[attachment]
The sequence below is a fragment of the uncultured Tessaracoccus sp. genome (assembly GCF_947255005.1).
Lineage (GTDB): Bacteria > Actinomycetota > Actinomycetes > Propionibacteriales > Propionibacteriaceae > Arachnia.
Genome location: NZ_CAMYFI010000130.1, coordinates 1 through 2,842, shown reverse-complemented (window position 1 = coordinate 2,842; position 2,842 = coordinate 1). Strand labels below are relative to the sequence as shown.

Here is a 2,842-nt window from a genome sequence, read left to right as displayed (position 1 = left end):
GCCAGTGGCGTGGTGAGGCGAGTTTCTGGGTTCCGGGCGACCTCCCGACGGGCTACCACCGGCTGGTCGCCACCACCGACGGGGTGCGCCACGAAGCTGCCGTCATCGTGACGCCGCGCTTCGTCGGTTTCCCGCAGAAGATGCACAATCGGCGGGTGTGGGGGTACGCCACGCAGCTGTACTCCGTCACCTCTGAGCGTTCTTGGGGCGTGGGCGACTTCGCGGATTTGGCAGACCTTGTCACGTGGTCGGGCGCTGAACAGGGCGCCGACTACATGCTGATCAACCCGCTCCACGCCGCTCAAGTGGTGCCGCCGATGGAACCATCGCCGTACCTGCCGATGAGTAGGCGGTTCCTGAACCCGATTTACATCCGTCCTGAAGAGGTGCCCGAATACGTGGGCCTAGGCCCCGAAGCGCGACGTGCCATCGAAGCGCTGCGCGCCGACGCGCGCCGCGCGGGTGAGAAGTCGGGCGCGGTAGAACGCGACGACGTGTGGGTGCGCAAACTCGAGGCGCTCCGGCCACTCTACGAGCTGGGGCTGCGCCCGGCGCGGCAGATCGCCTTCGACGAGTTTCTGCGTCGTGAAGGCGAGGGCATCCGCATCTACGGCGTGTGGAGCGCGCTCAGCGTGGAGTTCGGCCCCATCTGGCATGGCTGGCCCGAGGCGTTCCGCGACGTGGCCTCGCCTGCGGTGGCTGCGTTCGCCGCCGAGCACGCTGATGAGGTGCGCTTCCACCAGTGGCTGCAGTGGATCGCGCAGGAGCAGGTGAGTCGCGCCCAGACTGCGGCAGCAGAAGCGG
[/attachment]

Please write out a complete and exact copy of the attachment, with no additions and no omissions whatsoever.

The sequence below is a fragment of the uncultured Tessaracoccus sp. genome (assembly GCF_947255005.1).
Lineage (GTDB): Bacteria > Actinomycetota > Actinomycetes > Propionibacteriales > Propionibacteriaceae > Arachnia.
Genome location: NZ_CAMYFI010000130.1, coordinates 1 through 2,842, shown reverse-complemented (window position 1 = coordinate 2,842; position 2,842 = coordinate 1). Strand labels below are relative to the sequence as shown.

Here is a 2,842-nt window from a genome sequence, read left to right as displayed (position 1 = left end):
GCCAGTGGCGTGGTGAGGCGAGTTTCTGGGTTCCGGGCGACCTCCCGACGGGCTACCACCGGCTGGTCGCCACCACCGACGGGGTGCGCCACGAAGCTGCCGTCATCGTGACGCCGCGCTTCGTCGGTTTCCCGCAGAAGATGCACAATCGGCGGGTGTGGGGGTACGCCACGCAGCTGTACTCCGTCACCTCTGAGCGTTCTTGGGGCGTGGGCGACTTCGCGGATTTGGCAGACCTTGTCACGTGGTCGGGCGCTGAACAGGGCGCCGACTACATGCTGATCAACCCGCTCCACGCCGCTCAAGTGGTGCCGCCGATGGAACCATCGCCGTACCTGCCGATGAGTAGGCGGTTCCTGAACCCGATTTACATCCGTCCTGAAGAGGTGCCCGAATACGTGGGCCTAGGCCCCGAAGCGCGACGTGCCATCGAAGCGCTGCGCGCCGACGCGCGCCGCGCGGGTGAGAAGTCGGGCGCGGTAGAACGCGACGACGTGTGGGTGCGCAAACTCGAGGCGCTCCGGCCACTCTACGAGCTGGGGCTGCGCCCGGCGCGGCAGATCGCCTTCGACGAGTTTCTGCGTCGTGAAGGCGAGGGCATCCGCATCTACGGCGTGTGGAGCGCGCTCAGCGTGGAGTTCGGCCCCATCTGGCATGGCTGGCCCGAGGCGTTCCGCGACGTGGCCTCGCCTGCGGTGGCTGCGTTCGCCGCCGAGCACGCTGATGAGGTGCGCTTCCACCAGTGGCTGCAGTGGATCGCGCAGGAGCAGGTGAGTCGCGCCCAGACTGCGGCAGCAGAAGCGG